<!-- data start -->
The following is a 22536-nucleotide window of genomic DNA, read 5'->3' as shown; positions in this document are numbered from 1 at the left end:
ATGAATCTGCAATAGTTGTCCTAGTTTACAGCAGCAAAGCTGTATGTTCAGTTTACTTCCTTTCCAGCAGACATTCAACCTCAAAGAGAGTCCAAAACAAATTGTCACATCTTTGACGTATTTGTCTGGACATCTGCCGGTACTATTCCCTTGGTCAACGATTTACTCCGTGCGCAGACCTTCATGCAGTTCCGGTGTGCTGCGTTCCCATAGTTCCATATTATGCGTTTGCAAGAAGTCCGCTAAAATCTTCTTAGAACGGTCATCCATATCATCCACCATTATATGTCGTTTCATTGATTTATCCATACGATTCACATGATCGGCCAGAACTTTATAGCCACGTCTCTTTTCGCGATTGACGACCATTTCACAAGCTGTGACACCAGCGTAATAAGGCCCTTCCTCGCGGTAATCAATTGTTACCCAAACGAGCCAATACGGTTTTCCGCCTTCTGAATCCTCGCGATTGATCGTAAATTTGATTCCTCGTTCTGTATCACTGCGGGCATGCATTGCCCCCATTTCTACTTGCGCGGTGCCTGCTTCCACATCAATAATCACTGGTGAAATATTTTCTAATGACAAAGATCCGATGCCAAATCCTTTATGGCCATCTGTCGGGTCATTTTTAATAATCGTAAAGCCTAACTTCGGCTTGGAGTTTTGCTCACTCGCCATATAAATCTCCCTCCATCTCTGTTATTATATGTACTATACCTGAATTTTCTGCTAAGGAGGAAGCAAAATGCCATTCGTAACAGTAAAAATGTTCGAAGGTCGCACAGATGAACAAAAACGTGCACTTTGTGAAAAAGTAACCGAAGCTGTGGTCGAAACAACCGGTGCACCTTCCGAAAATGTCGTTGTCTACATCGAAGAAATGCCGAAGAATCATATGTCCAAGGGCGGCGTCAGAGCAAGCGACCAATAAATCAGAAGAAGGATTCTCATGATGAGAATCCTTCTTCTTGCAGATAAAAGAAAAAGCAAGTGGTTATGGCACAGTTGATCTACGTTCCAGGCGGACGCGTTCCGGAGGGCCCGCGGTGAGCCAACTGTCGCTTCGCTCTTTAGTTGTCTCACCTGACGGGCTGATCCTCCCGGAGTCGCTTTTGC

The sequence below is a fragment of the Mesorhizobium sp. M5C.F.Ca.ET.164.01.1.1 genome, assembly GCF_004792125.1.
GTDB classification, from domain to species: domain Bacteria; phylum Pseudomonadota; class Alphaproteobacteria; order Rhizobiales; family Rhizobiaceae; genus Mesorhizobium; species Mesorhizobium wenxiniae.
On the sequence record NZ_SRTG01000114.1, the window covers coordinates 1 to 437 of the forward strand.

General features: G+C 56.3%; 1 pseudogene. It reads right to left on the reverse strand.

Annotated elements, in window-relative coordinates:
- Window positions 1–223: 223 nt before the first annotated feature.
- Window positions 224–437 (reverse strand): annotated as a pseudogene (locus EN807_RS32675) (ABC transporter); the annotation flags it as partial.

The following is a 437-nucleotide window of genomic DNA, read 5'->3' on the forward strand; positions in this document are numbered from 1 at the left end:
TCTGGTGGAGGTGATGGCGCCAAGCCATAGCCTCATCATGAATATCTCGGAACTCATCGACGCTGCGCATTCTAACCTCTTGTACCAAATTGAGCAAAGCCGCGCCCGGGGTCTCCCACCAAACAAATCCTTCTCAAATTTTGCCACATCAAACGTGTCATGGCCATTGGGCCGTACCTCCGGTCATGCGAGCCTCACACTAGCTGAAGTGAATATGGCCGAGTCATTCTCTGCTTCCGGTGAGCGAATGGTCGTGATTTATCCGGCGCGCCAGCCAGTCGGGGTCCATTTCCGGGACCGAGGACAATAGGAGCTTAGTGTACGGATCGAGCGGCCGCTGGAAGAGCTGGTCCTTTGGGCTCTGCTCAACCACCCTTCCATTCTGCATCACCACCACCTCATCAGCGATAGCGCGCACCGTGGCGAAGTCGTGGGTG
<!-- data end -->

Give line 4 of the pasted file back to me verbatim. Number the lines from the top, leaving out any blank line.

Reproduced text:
GTDB classification, from domain to species: domain Bacteria; phylum Pseudomonadota; class Alphaproteobacteria; order Rhizobiales; family Rhizobiaceae; genus Mesorhizobium; species Mesorhizobium wenxiniae.